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December 6 2012

Bankrupt: A123 Maneuvers Today's Auction After Receiving Millions from Taxpayers

Emily Wismer

 

An electric car battery manufacturer that received $1 million in taxpayer money the Same day it filed for bankruptcy is to be auctioned today.

A123, the battery company, has received a total of $133 million in taxpayer grant funding. Since A123’s founding in 2001, the company has lost a whopping $690 million. A123’s economic woes should have signaled that it was too risky an investment for taxpayer money.

Companies like A123 and Solyndra, the solar panel manufacturer that went bankrupt after receiving around a half billion dollars in taxpayer-backed loans, are clear indications of why taxpayer money should never be treated like a venture capital fund. In the days of trillion dollar deficits, taxpayer money should not be thrown around at unpromising but politically correct business ventures.

What’s just as bad is that the auction could result in a threat to our national security: Wanxiang Group Corp, a Chinese corporation, intends to bid on A123.  A123 holds several defense contracts, and many in Washington fear a Chinese purchase would hand contracts to China.  Due to these concerns, the Obama administration must approve the purchaser of the company. Such federal involvement could arguably impact the amount for which A123 is sold. Either way, the taxpayer loses.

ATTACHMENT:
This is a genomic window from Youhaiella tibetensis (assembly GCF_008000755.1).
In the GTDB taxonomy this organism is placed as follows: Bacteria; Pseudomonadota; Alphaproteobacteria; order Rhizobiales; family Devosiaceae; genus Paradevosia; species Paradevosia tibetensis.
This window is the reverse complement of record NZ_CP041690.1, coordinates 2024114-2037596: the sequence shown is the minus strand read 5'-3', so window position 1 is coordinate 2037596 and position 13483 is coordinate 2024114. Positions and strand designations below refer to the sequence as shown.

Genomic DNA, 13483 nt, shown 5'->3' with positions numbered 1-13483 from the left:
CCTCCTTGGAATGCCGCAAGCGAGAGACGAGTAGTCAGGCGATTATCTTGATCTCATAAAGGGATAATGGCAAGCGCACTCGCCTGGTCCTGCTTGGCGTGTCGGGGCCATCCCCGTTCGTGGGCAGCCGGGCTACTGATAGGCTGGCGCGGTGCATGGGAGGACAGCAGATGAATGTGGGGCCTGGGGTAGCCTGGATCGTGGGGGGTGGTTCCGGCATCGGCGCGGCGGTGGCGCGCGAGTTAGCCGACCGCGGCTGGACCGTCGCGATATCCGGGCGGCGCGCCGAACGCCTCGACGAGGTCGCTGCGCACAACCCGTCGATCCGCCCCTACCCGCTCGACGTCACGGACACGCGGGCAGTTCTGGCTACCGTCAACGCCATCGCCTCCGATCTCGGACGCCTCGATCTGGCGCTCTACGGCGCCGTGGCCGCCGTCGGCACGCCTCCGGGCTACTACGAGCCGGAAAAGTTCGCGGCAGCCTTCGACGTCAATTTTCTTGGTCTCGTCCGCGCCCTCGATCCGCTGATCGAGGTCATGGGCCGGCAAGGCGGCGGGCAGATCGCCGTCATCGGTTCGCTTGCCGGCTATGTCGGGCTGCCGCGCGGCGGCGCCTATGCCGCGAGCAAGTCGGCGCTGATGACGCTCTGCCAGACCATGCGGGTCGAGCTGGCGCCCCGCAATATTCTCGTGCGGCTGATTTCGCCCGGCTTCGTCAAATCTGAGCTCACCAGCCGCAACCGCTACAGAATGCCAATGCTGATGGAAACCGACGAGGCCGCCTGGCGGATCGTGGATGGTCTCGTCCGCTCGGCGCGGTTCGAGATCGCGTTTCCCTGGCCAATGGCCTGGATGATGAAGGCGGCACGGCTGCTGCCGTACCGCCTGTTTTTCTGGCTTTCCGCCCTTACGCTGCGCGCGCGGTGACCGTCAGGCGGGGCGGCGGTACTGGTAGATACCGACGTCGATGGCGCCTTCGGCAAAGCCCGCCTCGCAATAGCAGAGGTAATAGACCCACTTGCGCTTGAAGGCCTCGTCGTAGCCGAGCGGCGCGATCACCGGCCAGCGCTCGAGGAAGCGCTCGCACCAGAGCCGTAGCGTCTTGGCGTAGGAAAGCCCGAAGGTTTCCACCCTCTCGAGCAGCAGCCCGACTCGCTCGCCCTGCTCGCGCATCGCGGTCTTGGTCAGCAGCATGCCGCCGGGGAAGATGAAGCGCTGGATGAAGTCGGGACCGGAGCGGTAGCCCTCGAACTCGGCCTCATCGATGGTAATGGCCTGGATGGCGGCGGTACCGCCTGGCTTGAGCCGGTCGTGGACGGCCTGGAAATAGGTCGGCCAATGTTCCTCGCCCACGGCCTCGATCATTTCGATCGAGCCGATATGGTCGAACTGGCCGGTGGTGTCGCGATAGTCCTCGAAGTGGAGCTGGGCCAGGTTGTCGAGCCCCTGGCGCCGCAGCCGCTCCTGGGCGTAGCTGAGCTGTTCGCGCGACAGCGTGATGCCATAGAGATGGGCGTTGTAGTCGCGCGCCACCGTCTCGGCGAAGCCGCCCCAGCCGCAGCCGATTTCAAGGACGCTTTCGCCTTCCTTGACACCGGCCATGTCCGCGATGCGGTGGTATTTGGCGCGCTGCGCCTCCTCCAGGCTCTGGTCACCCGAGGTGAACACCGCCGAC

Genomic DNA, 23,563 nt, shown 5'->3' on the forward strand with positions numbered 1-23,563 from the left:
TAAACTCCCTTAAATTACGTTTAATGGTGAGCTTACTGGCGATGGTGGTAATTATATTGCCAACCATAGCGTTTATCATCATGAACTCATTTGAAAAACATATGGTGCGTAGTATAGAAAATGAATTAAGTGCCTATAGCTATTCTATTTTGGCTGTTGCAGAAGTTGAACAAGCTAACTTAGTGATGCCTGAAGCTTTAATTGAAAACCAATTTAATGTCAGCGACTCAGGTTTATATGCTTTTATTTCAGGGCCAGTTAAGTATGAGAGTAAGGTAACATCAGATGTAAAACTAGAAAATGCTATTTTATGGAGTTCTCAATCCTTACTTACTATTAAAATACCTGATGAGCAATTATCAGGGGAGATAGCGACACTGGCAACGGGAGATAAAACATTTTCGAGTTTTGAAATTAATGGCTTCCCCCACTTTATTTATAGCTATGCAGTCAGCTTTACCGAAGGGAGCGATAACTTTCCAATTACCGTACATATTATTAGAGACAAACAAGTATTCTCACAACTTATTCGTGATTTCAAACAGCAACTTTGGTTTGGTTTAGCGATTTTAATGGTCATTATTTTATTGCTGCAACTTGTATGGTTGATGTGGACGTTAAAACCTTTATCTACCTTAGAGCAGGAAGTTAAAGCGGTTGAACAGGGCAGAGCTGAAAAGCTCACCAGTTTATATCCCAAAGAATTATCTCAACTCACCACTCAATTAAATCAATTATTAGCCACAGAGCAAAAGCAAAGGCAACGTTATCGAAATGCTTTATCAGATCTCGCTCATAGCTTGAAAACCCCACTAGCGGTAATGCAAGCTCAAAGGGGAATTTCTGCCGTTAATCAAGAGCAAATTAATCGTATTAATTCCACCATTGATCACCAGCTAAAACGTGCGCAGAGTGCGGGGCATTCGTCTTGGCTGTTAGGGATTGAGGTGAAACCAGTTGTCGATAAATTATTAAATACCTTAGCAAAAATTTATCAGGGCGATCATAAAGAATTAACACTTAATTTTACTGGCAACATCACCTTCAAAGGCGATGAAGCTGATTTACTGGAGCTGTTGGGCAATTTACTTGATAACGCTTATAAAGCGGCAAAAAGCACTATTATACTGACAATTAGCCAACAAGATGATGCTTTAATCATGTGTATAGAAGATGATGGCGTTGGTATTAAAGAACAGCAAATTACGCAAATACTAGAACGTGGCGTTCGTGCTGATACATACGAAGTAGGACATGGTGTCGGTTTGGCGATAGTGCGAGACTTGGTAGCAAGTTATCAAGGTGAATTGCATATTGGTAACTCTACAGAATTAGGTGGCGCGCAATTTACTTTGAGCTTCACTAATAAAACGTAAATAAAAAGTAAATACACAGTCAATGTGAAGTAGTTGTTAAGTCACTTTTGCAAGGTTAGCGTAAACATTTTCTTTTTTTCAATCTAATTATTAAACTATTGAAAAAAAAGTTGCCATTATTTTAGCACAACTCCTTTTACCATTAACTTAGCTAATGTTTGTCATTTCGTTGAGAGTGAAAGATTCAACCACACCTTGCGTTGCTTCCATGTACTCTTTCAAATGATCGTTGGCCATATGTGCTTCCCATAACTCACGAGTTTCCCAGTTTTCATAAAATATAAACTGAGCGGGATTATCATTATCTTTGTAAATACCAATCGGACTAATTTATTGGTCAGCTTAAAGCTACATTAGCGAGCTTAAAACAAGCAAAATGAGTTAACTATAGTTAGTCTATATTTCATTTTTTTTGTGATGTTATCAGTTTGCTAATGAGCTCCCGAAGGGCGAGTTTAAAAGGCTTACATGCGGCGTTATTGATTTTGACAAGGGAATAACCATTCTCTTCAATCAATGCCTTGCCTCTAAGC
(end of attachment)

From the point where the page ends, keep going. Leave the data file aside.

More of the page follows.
Instead of complicating markets, picking winners and losers, putting our national security at risk, and distorting bankruptcy proceedings, the Energy Department would do well to stand back and let markets develop energy solutions for tomorrow.

Independent Women’s Forum’s mission is to improve the lives of Americans by increasing the number of women who value free markets and personal liberty. Sister organization of Independent Women’s Voice.
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